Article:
I’m still pitching to other publications and having no luck… but I am not giving up and still trying so that’s the main thing! Many places, including big ones like The Guardian have been hit really badly by Covid-19 and it’s not surprising that their commission budgets have been slashed. I think it’s going to be really hard for me to get things published, so I’m going to focus on my blog and other smaller, student/graduate ran places.

I’ve been toying with the idea of doing reviews and uploading them to YouTube, but I am really not sure. I love the idea of it and think they could potentially reach more people but I also know that the platform is flooded with other people doing the same thing. If you have any thoughts on this, let me know!

That’s it for now. Hope you are all keeping well and safe.

Violet xxx

Currently reading: a tag

I came across this neat little tag from Blair’s blog, you can see the post here. Looked like fun so I thought I’d join in… Here goes.

How many books do you usually read at once?

Now, when I was younger I used to be so bad at this and find myself reading five or six books at once. I’ve learned to reign this in a bit and now usually read between 2-3. Most of the time I read one fiction or one non-fiction or will be breading one physical book, mixed between an eBook on my Kindle.

Do you ever switch bookmarks partway through a book?

Nope – to be honest I struggle to use a bookmark most of the time I read.. Usually it’s a random piece of paper or a sticky note! Or worse.. a folded down page (:o)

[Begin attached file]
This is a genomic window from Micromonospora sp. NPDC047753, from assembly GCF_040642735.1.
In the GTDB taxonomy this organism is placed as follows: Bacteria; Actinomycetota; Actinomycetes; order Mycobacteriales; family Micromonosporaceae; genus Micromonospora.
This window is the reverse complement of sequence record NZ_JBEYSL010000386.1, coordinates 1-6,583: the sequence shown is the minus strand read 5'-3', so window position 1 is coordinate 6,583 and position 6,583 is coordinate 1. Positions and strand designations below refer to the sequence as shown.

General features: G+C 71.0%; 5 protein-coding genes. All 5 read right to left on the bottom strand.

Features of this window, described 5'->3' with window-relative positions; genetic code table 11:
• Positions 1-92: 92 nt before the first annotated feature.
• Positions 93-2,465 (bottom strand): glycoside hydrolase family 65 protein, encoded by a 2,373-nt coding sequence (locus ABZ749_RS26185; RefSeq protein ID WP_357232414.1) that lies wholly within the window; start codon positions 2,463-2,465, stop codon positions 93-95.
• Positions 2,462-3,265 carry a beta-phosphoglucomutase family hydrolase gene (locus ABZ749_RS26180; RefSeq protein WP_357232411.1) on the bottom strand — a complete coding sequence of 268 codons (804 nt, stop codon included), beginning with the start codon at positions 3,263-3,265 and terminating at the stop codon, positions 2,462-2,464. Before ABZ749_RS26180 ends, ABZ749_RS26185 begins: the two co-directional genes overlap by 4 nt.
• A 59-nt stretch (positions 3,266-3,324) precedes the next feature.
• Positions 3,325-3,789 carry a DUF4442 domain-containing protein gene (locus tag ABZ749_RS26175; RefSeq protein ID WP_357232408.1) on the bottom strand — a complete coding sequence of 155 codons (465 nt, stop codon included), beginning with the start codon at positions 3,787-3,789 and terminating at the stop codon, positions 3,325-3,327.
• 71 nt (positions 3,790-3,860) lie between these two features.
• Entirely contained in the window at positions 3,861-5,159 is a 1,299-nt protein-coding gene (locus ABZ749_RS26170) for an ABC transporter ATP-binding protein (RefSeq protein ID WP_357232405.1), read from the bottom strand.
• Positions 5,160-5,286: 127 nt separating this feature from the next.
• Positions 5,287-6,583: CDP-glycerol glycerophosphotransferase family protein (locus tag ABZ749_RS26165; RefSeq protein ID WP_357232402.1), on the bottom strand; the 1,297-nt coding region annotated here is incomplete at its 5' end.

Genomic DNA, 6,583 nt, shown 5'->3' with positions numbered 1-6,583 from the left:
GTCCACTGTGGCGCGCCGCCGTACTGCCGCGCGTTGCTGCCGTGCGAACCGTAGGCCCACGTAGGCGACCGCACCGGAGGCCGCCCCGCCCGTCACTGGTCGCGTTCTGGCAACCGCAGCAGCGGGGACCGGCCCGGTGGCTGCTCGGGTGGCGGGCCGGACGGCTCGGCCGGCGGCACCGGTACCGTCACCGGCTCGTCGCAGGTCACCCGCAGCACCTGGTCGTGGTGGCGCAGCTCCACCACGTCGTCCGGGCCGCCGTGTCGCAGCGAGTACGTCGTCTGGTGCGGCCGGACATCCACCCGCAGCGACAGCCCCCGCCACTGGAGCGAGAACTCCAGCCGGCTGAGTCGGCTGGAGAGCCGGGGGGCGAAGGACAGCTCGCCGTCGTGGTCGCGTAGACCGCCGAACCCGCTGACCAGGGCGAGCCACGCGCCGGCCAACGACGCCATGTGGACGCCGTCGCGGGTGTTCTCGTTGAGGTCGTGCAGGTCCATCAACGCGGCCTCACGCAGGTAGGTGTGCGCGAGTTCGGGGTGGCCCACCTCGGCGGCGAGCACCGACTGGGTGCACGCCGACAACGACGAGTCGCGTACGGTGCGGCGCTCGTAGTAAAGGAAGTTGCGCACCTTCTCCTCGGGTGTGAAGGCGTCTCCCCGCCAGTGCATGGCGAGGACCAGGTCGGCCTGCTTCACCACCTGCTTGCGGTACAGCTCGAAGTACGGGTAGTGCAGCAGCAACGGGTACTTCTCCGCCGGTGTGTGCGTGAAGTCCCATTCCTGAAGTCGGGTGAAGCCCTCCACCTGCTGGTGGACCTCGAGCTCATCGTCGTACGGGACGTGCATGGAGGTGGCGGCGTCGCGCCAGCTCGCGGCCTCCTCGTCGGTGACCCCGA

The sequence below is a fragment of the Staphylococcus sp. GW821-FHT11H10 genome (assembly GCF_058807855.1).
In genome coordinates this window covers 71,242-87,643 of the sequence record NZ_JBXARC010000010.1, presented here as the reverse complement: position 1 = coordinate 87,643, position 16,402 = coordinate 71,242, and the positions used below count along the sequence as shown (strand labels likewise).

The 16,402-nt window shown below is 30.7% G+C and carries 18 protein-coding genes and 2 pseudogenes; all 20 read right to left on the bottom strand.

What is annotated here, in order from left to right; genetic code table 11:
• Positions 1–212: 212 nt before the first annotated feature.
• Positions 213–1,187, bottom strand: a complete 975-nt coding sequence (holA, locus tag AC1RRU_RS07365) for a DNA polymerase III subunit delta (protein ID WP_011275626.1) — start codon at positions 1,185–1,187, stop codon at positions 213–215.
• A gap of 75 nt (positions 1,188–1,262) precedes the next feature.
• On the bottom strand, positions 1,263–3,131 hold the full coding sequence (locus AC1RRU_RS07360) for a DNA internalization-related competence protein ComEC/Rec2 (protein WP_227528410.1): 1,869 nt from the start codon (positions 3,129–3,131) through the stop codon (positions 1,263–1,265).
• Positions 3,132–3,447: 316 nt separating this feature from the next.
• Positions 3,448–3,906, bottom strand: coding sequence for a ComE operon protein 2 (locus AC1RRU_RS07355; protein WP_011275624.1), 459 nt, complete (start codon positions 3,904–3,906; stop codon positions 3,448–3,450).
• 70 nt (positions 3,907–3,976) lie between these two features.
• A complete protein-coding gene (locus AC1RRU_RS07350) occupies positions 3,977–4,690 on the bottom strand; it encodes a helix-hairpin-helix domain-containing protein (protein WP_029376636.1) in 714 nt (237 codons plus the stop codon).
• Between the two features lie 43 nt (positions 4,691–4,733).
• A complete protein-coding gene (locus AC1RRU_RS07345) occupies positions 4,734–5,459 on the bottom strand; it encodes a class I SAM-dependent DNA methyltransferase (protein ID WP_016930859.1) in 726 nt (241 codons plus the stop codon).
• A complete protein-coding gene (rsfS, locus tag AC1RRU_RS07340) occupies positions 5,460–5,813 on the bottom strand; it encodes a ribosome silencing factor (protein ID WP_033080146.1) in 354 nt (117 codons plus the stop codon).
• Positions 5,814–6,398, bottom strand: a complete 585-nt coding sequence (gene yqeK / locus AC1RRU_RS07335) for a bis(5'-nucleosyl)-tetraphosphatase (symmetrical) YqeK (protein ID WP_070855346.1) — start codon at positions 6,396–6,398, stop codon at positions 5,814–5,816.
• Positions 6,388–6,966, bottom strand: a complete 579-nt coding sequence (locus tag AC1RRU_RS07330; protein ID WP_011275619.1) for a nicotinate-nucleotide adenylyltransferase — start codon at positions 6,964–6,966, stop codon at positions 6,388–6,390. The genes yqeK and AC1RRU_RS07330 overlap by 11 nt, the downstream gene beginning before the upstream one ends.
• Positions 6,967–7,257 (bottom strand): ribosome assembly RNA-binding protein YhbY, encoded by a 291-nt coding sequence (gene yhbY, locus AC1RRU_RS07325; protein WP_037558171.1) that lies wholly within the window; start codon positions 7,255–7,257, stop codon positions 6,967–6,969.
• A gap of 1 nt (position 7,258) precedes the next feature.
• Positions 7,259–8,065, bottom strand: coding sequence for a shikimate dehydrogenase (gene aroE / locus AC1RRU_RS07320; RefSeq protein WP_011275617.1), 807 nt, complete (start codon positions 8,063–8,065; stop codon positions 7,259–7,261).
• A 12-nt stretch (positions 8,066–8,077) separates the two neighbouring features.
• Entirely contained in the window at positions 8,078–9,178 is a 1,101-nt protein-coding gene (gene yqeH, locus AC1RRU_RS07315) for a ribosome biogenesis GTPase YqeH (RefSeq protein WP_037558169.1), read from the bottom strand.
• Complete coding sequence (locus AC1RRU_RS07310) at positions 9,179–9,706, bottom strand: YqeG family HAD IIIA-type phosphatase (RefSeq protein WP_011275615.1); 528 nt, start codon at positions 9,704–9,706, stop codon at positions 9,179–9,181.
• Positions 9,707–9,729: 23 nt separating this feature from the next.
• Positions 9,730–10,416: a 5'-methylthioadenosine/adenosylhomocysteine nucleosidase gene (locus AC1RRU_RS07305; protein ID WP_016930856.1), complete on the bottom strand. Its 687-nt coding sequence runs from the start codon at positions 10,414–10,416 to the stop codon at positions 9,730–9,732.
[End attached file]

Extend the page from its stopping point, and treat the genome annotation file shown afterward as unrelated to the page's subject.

Where do you keep the book(s) you’re currently reading?

They usually end up all over the place to be honest! But I tend to place them on the arm of the sofa where I like to curl up and read, or my Kindle will be on my bedside table.

What time of day do you read most?

It tends to be in the morning – during isolation I’ve been reading first thing when I get up as my brain feels freshest, I usually use this time to read non-fiction. I tend to read more fiction in the evening or before bed as it requires less concentration…

How long do you typically read in one session?

If it’s a short snippet, anywhere between 30-50 pages. If I read for an hour or so it will be more than that, but it depends on the book (and if I’m enjoying it or not haha)

Do you read hardbacks with the dust jacket off?

Always try and avoid hardbacks at all cost but YES the jacket has to be removed so it doesn’t get scuffed and flap about, can’t deal with that.

What position do you mainly use to read?

Usually curled up on the sofa or in my bed with my knees up, resting the book on a pillow. But I can read on my Kindle in any position as it’s so lightweight.

Do you take your current read with you everywhere you go?

Usually – yes. When I’m working I like to read my book on the commute and on lunch breaks. But alas, I am not working at the moment due to COVID-19.

How often do you update your Goodreads reading progress?

Usually only at the end, but the other day I did a mini review in the middle of a read, which was interesting. Sometimes it can be nice to know what people think mid way through a read I think.

What book(s) are you currently reading?

  1. The Ragged Trousered Philanthropists by Robert Tressell
  2. Green and Pleasant Land by Stephen Shahbazian (a Reedsy book, still awaiting publication)
  3. Lonesome Traveler by Jack Kerouac

I tag… (and anyone else who wants to do it too!)